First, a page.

War is never a good thing. Whether it is the kind where bullets fly and lives are lost, or the kind where there is a tit-for-tat exchange of ever rising tariffs on the trade of goods and services, war does neither side any good.
The US may not be engaged in a shooting war with China, but the current trade war with the Asian powerhouse is doing sufficient damage that results in jobs lost for both sides.
It is not only the two sides that are affected. The global economy is certain to take a mega hit if the US-China trade war does not end soon.
Luckily, there is a solution to the ongoing trade war which threatened to worsen even further last week after President Donald Trump announced a new round of tariffs on made in China goods valued at $200 billion. As a result, US-China trade talks have stalled and the rising global superpower is set to retaliate by imposing its own higher tariffs on US-made goods.
What is needed now is diplomacy, not saber rattling.
To be fair to the president, China does engage in questionable trade practices. From artificially pegging the exchange rate of their currency vis-à-vis the dollar, to a seemingly utter disregard for the intellectual property rights of American inventors and corporations, among other devious acts, China has tried to unfairly outsmart the US by playing on an uneven field.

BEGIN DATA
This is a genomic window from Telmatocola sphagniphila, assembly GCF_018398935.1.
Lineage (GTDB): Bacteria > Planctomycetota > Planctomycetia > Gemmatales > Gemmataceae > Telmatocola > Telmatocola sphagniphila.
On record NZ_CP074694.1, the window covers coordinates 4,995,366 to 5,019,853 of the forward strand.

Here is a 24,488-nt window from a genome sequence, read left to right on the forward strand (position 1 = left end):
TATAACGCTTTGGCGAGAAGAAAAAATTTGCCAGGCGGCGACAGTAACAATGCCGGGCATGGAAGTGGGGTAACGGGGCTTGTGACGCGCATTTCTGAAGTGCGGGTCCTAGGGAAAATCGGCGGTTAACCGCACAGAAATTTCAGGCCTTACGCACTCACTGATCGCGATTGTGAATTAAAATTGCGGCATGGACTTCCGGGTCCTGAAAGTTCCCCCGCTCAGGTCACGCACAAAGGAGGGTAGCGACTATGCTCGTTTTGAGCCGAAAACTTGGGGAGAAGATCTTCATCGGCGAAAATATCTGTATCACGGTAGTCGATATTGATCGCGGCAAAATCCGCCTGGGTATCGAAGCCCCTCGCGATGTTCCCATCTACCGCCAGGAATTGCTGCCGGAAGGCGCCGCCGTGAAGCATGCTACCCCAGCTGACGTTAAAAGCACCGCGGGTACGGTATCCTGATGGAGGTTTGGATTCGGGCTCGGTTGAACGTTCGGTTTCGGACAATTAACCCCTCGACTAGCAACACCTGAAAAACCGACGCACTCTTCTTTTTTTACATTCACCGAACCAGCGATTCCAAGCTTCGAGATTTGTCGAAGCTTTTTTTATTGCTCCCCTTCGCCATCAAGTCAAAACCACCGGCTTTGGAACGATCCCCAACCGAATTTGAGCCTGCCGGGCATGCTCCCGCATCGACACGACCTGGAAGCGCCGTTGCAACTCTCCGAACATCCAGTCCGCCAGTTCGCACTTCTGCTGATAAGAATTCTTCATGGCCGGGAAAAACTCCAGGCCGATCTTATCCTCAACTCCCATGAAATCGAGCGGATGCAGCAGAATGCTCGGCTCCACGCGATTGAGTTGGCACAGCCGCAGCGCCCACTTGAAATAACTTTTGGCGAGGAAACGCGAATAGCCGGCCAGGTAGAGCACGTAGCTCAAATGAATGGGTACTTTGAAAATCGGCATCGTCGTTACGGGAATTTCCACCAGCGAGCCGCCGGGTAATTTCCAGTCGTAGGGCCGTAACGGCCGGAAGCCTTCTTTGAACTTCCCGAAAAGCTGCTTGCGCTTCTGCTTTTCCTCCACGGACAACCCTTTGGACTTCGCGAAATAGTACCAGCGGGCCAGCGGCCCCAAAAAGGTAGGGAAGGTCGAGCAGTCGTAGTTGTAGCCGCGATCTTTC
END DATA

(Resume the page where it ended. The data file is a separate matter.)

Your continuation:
In Mr. Trump’s mind, the sudden declaration of potentially brutal tariffs will force China to take immediate corrective measures.
Mr. Trump has stated in the past that he actually likes and respects Chinese President Xi Jinping. Since the two leaders are expected to meet at the G20 summit in Argentina later this year, perhaps the US can suspend the latest round of tariffs and wait for the results of that meeting.
At the very least, no further tariffs should be imposed.
Between now and that time, there are no US-China negotiations scheduled. Perhaps the US can take the lead and ask for preliminary talks which would clarify all unsettled issues prior to the Trump-Xi face-to-face in November.
Diplomacy dictates that two rational sides must compromise as much as possible. Nothing should be set in stone.
It is imperative that the US and China remain on good terms in the area of trade as this all but assures that there will never be a shooting war between the two.
Recall that before then President Richard Nixon visited China and shook hands with Mao Zedung some decades ago, the US and China always seemed to be on the brink of possible nuclear war. By turning China into the country’s largest trading partner, the US actually made the world a safer place.
There is, however, no justification nor room for unfair trade practices. Now, more than ever, it is time for the US and China to sit down and talk, and hopefully settle their differences before this ongoing trade war gets any worse.